Court case

Developments in telecommunications policy being made in the legal system.

Google’s new program to track shoppers sparks a federal privacy complaint

The Electronic Privacy Information Center (EPIC), a prominent privacy rights watchdog, is asking the Federal Trade Commission to investigate a new Google advertising program that ties consumers’ online behavior to their purchases in brick-and-mort

Politicians’ social media pages can be 1st Amendment forums, judge says

A federal judge in Virginia said that a local politician had violated the First Amendment rights of a constituent because the politician briefly banned the constituent from the politician's personal Facebook account.

Judge Tosses Racial Discrimination Suit Against CNN, Time Warner

A Georgia federal judge dismissed a class-action racial discrimination lawsuit filed by one current and one former CNN employee against the network's parent company Time Warner.

Supreme Court Extends Time for Title II Appeal

The Supreme Court has agreed to give Internet service providers more time to decide whether to appeal a DC Court's ruling upholding the Federal Communications Commission's Title II Open Internet order.

Court: Warrantless requests to track cellphones, Internet use grew sevenfold in D.C. in three years

Sealed law enforcement requests to track Americans without a warrant through cellphone location records or Internet activity grew sevenfold in the past three years in the District, new information released by a federal judge shows.

Federal court rejects challenge to national security data requests

The Federal 9th Circuit Court of Appeals ruled that gag orders issued with warrant-like national security letters do not violate the First Amendment.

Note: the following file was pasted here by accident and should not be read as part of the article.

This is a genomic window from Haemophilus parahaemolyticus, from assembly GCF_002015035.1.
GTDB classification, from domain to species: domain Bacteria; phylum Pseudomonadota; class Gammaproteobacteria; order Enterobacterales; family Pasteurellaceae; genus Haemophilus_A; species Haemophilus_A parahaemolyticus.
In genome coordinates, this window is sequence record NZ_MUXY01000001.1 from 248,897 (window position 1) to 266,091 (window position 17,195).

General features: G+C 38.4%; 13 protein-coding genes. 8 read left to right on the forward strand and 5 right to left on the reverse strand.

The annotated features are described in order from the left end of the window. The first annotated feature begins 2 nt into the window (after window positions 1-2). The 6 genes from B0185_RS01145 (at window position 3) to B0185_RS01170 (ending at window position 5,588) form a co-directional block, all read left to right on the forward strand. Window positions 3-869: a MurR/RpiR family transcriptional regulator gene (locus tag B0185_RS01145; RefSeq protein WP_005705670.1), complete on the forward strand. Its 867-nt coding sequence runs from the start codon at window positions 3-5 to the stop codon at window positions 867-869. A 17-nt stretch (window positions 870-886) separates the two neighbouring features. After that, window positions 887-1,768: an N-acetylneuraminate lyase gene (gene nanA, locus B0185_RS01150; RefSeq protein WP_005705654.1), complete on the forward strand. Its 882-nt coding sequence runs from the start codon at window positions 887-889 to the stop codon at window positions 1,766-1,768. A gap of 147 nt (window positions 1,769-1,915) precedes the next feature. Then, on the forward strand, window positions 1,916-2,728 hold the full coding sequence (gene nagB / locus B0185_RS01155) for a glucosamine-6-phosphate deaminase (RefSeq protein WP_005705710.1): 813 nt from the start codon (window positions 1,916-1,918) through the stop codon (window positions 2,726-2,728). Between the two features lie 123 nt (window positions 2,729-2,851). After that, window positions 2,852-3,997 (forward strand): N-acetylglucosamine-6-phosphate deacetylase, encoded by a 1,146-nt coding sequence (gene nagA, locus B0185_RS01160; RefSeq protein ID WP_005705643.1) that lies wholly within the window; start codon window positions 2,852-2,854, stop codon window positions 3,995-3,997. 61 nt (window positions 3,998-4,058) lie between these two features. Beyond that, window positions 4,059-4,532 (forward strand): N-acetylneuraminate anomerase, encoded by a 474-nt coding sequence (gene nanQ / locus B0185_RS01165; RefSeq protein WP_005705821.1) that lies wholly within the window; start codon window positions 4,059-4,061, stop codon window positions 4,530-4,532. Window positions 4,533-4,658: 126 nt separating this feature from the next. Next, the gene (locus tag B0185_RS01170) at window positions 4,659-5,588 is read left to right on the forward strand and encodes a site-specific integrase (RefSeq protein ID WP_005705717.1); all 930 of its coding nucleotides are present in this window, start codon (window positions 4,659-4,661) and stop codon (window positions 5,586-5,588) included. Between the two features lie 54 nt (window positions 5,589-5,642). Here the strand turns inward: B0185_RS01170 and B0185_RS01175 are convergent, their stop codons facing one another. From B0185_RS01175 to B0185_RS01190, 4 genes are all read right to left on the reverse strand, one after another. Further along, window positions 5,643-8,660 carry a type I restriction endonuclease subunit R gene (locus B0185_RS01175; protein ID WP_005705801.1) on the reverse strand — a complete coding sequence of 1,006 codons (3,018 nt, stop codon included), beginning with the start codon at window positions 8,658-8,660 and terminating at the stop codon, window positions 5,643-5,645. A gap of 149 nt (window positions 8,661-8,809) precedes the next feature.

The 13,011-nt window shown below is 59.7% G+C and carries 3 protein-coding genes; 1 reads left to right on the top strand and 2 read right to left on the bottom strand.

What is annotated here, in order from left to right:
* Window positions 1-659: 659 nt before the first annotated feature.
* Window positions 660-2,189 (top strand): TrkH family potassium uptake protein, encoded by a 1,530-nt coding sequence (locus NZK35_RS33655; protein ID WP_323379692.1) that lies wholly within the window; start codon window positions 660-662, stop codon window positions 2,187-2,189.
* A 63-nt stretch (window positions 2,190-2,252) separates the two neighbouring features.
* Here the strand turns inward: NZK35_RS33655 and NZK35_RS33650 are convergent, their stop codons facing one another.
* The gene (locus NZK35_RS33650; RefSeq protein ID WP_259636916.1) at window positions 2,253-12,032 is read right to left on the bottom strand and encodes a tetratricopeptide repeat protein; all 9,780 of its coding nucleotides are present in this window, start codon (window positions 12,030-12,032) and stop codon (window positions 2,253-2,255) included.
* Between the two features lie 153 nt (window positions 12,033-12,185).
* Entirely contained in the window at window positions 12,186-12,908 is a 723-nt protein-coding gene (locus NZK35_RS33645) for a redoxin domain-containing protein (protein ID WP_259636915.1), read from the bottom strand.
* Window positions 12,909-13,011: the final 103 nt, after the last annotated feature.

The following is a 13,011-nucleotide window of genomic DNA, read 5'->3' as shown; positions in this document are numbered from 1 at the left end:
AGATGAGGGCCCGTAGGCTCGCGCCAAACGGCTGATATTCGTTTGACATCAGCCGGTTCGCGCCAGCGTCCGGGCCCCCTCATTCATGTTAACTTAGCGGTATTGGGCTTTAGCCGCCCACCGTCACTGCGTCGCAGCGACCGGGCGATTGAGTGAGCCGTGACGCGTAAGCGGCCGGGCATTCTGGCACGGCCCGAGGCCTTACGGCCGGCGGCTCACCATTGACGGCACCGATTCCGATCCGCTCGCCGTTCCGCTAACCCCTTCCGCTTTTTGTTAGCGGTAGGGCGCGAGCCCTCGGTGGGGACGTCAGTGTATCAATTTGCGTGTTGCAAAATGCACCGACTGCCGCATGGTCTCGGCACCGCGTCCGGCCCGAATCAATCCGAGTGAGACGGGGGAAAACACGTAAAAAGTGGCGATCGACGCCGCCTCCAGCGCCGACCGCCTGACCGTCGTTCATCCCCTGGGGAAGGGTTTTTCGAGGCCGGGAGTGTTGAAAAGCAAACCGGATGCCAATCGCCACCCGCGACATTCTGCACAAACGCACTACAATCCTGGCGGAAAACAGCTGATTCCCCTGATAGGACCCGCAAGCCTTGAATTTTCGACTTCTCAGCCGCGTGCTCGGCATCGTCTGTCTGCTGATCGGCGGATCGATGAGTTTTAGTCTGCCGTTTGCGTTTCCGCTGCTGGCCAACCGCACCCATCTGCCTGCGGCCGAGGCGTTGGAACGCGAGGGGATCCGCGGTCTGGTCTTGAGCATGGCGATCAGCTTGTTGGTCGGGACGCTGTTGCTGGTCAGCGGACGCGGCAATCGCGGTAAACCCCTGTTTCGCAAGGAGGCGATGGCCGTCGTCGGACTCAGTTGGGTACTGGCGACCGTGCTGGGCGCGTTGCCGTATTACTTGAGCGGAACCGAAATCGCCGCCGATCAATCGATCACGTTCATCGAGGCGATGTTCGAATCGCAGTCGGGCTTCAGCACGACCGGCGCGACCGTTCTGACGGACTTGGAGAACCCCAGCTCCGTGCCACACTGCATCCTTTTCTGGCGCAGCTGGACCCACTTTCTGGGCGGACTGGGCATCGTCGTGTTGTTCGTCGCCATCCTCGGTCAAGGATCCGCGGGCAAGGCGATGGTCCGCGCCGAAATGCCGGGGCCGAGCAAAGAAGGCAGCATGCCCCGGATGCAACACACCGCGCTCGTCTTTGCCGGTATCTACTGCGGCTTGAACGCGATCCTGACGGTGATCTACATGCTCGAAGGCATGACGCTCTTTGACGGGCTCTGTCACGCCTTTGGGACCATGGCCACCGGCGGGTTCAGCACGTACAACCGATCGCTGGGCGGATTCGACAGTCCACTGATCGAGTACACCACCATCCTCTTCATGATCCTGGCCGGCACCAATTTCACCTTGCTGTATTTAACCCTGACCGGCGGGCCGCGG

Shareholder files lawsuit to block Tribune Media's sale to Sinclair

A Tribune Media shareholder has filed a class-action lawsuit seeking to halt the company's sale to Sinclair Broadcast Group. The shareholder, Sean McEntire, is seeking class-action status in the lawsuit, filed in federal court in Chicago.

Why blocked Twitter users are suing President Trump

Seven people blocked by President Trump from seeing or interacting with his Twitter account filed a lawsuit against him, arguing that barring them from his popular social-media feed violates the First Amendment to the Constitution.

Digital Privacy to Come Under Supreme Court’s Scrutiny

The House of Representatives adopted the Email Privacy Act in February to modernize the protections afforded electronic communications that would require obtaining a search warrant in almost every case.

Lawsuit alleges President Trump violated 1st Amendment by blocking US citizens on Twitter

With each tweet, President Trump says he’s redefining the American presidency, describing his use of social media as “modern day presidential” and necessary to fight what he deems fake news.